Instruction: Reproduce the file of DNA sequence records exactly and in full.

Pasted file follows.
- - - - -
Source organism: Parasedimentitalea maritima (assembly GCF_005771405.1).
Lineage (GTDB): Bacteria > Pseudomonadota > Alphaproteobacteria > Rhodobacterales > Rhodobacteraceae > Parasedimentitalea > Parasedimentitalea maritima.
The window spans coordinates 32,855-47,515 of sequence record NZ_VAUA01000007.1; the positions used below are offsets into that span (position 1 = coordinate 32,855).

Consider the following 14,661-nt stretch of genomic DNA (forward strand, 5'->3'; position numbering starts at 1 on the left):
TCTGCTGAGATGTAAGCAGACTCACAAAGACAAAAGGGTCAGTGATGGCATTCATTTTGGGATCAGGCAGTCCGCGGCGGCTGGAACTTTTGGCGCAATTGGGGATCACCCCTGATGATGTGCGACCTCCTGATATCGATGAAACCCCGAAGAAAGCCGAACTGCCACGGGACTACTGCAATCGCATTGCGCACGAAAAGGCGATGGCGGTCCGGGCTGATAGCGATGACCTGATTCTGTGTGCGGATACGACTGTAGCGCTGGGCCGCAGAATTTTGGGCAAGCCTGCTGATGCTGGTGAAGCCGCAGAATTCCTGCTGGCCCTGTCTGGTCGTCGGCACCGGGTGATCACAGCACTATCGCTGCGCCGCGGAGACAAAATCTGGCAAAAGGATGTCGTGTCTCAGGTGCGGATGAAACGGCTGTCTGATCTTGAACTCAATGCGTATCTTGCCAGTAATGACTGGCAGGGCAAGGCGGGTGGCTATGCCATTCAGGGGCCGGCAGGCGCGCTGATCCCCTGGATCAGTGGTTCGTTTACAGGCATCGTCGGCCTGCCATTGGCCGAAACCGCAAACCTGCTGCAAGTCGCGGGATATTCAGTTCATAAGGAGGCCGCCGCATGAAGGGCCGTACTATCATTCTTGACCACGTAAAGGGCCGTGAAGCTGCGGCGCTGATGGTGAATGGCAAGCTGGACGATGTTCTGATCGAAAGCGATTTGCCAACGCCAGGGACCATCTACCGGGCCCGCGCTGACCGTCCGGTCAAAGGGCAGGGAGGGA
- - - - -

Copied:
Source organism: Parasedimentitalea maritima (assembly GCF_005771405.1).
Lineage (GTDB): Bacteria > Pseudomonadota > Alphaproteobacteria > Rhodobacterales > Rhodobacteraceae > Parasedimentitalea > Parasedimentitalea maritima.
The window spans coordinates 32,855-47,515 of sequence record NZ_VAUA01000007.1; the positions used below are offsets into that span (position 1 = coordinate 32,855).

Consider the following 14,661-nt stretch of genomic DNA (forward strand, 5'->3'; position numbering starts at 1 on the left):
TCTGCTGAGATGTAAGCAGACTCACAAAGACAAAAGGGTCAGTGATGGCATTCATTTTGGGATCAGGCAGTCCGCGGCGGCTGGAACTTTTGGCGCAATTGGGGATCACCCCTGATGATGTGCGACCTCCTGATATCGATGAAACCCCGAAGAAAGCCGAACTGCCACGGGACTACTGCAATCGCATTGCGCACGAAAAGGCGATGGCGGTCCGGGCTGATAGCGATGACCTGATTCTGTGTGCGGATACGACTGTAGCGCTGGGCCGCAGAATTTTGGGCAAGCCTGCTGATGCTGGTGAAGCCGCAGAATTCCTGCTGGCCCTGTCTGGTCGTCGGCACCGGGTGATCACAGCACTATCGCTGCGCCGCGGAGACAAAATCTGGCAAAAGGATGTCGTGTCTCAGGTGCGGATGAAACGGCTGTCTGATCTTGAACTCAATGCGTATCTTGCCAGTAATGACTGGCAGGGCAAGGCGGGTGGCTATGCCATTCAGGGGCCGGCAGGCGCGCTGATCCCCTGGATCAGTGGTTCGTTTACAGGCATCGTCGGCCTGCCATTGGCCGAAACCGCAAACCTGCTGCAAGTCGCGGGATATTCAGTTCATAAGGAGGCCGCCGCATGAAGGGCCGTACTATCATTCTTGACCACGTAAAGGGCCGTGAAGCTGCGGCGCTGATGGTGAATGGCAAGCTGGACGATGTTCTGATCGAAAGCGATTTGCCAACGCCAGGGACCATCTACCGGGCCCGCGCTGACCGTCCGGTCAAAGGGCAGGGAGGGA